The Mabel Hartley Trio. A Labour of Love

Susan Yates

Book Review

Tuesday, December 13 2016

The trio refers to the 3 best friends who star in Jane Reddington’s series written for children and teens (age 9 to 14): Mabel Hartley, Tabitha Mason (Tabby) and Hugh McGinley. They are irrepressibly curious, adventurous, loyal (to each other), and oh so typically adolescent, despite the brakes put on by their (mostly) attentive parents.

The trio could also refer to the first three books in a planned series of five, the time span of which will see the youngsters develop from unstoppable 14 years olds to young adults. The novels are immediately engaging and eager readers will likely race through the first three: A Sapphire Moon, The Mummy’s Cape, and The Crusader’s Hoard, and be chomping at the bit for Jane Reddington to publish the next adventure. 

By then, fans will know the books’ protagonists as well as I used to know Nancy Drew and her co-conspirators and the Hardy Boys (which I devoured and traded with my pals).

Mabel, Tabby and Hugh are three adventurers who excel at teamwork, appreciate each others’ skills, and are good at solving mysteries and braving dangerous encounters. With the help of world-traveling parents, they enact their camaraderie and sleuthing in unusually interesting places, which is why I found the settings so intriguing in Reddington’s novels.

A Sapphire Moon takes place at an elite boarding school in the south of England, where Mabel Hartley has just enrolled 6 weeks later than the official start of school, already one count against her being able to fit in to a place steeped in history with venerable traditions and staff. But she is quickly drawn in to an investigation of stolen art that her father, a police commissioner, believes is connected to Mabel’s new school.

Reddington delves into some fascinating aspects (biographical and geographical) of art history, drawing the reader in to the stories behind famous paintings and their creators. The title A Sapphire Moon hints at the art that the first books focuses on, and I loved this part of the story. I learned some poignant things about Marc Chagall that I either don’t remember or didn’t learn in Art History 101 and 102 (but that was in 1972 in Prince George...)

Book Two, The Mummy’s Cape, finds Mabel Hartley and her co-conspirator pals in an unusual location – Inverness, Scotland, near an ancient peat bog known to trap unwitting (or purposely dumped) victims and reveal them thousands of years later as leathery mummies. Mabel, Tabby and Hugh are a little older (and perhaps wiser, but still fearlessly adventurous) and their investigations of ancient ruins and archaeological treasures will draw readers quickly into The Mummy’s Cape.

I learned a lot about Bronze Age treasures, how they are found, stolen and illegally sold, and what sorts of artifacts are discovered when a peat bog reveals its sometimes gruesome holdings. And the treasure at the centre of this tale of discovery and intrigue is a marvel to contemplate – imagine a shriveled skeleton several thousand years old, lying next to a cape made of beaten gold made entirely from a single large ingot. And that’s only one of the fascinating finds that Mabel and her two pals learn about in The Mummy’s Cape.

In Book Two we also learn about the mystery behind Mabel’s first name – hinted at in A Sapphire Moon – it’s an ending worth not reading ahead for, because it’s a surprise attached to a lovely bit of history that’s sad and happy at the same time (but not gruesome like mummies in peat bogs!)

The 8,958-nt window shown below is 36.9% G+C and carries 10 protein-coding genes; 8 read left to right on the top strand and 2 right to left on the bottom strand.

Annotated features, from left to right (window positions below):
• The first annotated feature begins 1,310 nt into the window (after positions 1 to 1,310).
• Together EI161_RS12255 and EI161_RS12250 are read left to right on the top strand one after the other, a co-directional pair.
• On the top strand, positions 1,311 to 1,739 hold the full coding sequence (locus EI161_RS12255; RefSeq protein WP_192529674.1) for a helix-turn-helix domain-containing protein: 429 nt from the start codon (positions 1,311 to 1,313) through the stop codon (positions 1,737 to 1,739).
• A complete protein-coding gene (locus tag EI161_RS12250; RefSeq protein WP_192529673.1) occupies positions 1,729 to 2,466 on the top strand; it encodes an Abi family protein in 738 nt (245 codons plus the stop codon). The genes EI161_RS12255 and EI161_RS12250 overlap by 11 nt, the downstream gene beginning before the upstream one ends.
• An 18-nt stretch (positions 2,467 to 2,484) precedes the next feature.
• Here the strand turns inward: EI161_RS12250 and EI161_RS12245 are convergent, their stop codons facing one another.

Book Three is The Crusader’s Hoard, which takes us to a place I know almost nothing about – Petra, the ‘red rose city of ancient Jordan’, and more specifically ArcheoJordan, a famous school for serious archeological pursuits. Learning about the geology, history, culture and politics of this area is a highlight in this book.

Mabel, Tabby and Hugh are now 16 and ready for some serious delving, literally and figuratively. Mysteries abound, danger too, as the trio faces attack from foes intent on keeping the teenagers from discovering treasure left by a crusading Templar knight. The real surprise comes when we discover who  wrote the 900 year old scrolls that describe relics hidden in a desperate attempt to save them from raiders.

The relationships between Mabel and her two best friends takes on deeper and more complicated meanings, as they discover romance in their lives, and there are hints of looming adulthood – always a draw for readers who want to follow their literary characters in a real life adventure as they find their way in the world.

The intended audience is 9 to 14 year olds. If they adopt Mabel Hartley, Tabitha Mason and Hugh McGinley the way I attached myself to literary characters my age 50 years ago, they will be racing through this series and eagerly awaiting the next installment.

At the library launch for the Mabel Hartley series, I learned that it took Jane Reddington 9 years to produce this literary labour of love, and it truly is. Reddington suffered severe post-partum depression after the birth of her second child 9 years ago, and almost unbelievably, she managed to write her way out of this debilitating state. I was truly awed by this feat, because I believe that writing is a lonely and isolating craft. Perhaps a small reward is to see young fans in the audience at your very first book launch, and know that they will want you to keep writing!

How beautiful and hopeful to think of three such uplifting and inspiring novels for young people being written despite such an overwhelming barrier. Now I know how Jane Reddington writes those inspiring newspaper essays that fly defiantly in the face of news that may seem hopeless to most of us. 

If you missed getting any or all of the Mabel Hartley books at the November 19 book launch, they await your purchase in the fine bookstore at Page’s Resort and Marina and North Road Sports.